In a TV program, adults posed as high school students to better understand the lives of young people. They discovered that social media plays a central role in how students measured their self-worth. One participant observed, “[The students’] self-value is attached to social media—it’s dependent on how many ‘likes’ they get on a photo.” This need for being accepted by others can drive young people to extreme behavior online.
Our longing for being accepted by others can be seen throughout the ages. In Genesis 29, Leah understandbly yearns for the love of her husband Jacob. It’s reflected in the name of her first three sons—all capturing her loneliness (vv. 31–34). But, sadly, there’s no indication that Jacob ever gave her the acceptance she craved.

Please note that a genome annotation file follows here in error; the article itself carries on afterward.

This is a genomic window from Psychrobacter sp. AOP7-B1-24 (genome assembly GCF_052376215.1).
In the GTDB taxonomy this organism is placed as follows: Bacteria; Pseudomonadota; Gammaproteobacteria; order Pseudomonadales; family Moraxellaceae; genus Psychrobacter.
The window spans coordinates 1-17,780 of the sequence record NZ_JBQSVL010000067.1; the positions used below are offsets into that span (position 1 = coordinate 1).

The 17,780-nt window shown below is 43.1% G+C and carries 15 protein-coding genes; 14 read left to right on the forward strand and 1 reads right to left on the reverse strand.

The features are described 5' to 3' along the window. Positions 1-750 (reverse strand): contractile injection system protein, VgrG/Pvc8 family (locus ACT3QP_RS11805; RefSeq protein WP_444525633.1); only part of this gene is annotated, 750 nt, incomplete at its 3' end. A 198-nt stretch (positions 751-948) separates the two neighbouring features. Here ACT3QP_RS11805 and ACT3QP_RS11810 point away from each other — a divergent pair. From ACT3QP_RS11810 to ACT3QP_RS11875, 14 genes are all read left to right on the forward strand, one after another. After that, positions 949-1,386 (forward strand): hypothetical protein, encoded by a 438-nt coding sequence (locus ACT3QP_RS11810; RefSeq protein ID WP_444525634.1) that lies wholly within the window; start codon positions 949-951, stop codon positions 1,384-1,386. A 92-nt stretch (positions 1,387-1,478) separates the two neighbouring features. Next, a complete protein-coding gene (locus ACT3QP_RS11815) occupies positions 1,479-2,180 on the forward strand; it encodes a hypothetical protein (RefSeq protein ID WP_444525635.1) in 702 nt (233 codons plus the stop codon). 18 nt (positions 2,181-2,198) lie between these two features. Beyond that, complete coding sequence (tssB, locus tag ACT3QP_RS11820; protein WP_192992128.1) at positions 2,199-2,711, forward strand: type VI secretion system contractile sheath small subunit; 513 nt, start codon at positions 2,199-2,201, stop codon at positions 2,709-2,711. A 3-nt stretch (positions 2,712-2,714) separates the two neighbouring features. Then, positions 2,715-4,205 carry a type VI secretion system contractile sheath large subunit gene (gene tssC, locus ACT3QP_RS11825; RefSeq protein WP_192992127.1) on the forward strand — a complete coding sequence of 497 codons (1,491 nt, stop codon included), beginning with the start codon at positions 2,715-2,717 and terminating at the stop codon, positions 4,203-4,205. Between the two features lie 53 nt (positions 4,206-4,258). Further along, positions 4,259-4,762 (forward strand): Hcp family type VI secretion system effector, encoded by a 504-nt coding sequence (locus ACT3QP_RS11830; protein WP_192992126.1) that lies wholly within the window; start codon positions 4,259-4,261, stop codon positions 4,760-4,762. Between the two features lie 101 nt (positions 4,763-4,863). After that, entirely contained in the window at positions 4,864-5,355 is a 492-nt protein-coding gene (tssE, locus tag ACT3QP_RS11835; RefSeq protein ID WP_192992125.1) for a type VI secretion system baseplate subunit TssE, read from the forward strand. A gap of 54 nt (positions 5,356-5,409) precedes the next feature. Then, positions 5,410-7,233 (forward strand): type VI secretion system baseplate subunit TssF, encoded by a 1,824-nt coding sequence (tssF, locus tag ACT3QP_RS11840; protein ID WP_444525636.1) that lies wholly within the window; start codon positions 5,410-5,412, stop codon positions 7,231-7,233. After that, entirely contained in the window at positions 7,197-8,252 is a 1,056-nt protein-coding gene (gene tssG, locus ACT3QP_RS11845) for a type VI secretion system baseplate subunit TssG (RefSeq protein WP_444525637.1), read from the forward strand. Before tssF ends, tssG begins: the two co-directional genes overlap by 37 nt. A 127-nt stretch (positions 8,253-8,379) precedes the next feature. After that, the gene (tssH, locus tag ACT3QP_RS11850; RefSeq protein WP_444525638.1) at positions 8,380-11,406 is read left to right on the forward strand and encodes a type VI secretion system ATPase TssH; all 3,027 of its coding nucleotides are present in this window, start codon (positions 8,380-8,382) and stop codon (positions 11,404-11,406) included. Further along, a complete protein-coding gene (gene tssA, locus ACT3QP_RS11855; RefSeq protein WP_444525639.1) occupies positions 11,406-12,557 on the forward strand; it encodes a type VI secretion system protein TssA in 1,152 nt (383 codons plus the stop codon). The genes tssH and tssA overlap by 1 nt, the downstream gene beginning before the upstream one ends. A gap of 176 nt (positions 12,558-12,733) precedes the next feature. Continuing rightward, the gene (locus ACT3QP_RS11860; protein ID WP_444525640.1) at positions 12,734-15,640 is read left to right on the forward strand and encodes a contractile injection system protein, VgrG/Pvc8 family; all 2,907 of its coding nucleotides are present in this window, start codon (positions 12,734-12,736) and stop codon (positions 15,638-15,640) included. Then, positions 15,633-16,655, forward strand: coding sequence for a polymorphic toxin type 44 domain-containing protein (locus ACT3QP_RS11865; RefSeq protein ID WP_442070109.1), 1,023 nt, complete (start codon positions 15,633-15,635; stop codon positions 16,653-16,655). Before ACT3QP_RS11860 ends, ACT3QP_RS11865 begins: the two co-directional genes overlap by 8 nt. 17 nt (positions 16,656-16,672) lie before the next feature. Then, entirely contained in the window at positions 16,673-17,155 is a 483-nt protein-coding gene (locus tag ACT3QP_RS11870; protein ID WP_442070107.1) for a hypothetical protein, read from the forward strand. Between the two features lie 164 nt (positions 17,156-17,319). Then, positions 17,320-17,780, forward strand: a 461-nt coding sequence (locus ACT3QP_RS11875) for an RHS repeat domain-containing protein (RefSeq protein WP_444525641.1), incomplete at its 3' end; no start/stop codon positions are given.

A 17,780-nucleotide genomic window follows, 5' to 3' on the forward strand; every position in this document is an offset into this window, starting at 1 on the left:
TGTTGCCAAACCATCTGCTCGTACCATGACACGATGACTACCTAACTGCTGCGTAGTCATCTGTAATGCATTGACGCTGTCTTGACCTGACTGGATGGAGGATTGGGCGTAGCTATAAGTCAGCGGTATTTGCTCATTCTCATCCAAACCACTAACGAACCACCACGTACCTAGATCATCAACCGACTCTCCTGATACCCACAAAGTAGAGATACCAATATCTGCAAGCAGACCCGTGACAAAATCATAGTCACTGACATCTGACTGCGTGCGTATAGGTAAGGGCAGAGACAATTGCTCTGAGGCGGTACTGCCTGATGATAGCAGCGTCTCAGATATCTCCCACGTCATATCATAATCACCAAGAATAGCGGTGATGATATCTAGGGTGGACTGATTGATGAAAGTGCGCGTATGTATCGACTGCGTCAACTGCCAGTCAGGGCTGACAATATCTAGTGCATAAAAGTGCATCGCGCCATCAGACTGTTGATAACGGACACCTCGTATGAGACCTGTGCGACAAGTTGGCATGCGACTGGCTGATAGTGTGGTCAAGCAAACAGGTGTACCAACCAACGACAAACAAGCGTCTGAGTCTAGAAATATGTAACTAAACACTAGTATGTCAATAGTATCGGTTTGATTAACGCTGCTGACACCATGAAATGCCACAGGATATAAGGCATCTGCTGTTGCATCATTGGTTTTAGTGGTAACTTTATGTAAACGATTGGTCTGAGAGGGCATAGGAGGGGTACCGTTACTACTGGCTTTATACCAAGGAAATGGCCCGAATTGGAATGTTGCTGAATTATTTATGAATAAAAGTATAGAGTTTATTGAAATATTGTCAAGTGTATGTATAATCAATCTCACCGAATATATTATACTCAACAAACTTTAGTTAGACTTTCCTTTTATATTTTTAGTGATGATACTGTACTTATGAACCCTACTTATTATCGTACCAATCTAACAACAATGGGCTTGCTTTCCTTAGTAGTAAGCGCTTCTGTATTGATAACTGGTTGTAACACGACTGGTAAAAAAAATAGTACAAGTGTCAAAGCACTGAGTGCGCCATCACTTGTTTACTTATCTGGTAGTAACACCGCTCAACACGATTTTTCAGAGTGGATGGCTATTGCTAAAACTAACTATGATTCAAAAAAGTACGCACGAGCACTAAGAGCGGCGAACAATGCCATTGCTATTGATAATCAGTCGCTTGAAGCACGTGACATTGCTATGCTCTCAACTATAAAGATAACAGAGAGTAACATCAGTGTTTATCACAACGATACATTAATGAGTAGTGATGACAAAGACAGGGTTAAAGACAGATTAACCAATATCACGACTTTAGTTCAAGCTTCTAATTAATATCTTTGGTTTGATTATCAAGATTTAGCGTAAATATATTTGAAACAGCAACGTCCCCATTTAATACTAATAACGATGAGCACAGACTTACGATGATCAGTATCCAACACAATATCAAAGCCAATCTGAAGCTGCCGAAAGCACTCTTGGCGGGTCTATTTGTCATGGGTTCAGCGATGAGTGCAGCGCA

With the birth of her fourth child, Leah turned to God instead of her husband, naming her fourth son Judah, which means, “This time I will praise the
We can try to find our significance in many ways and things, but only in Jesus do we find our identity as children of God, co-heirs with Christ, and those who will dwell eternally with our heavenly Father. As Paul reminds us, nothing in this world can ever compare with the “surpassing worth of knowing Christ” (Philippians 3:8).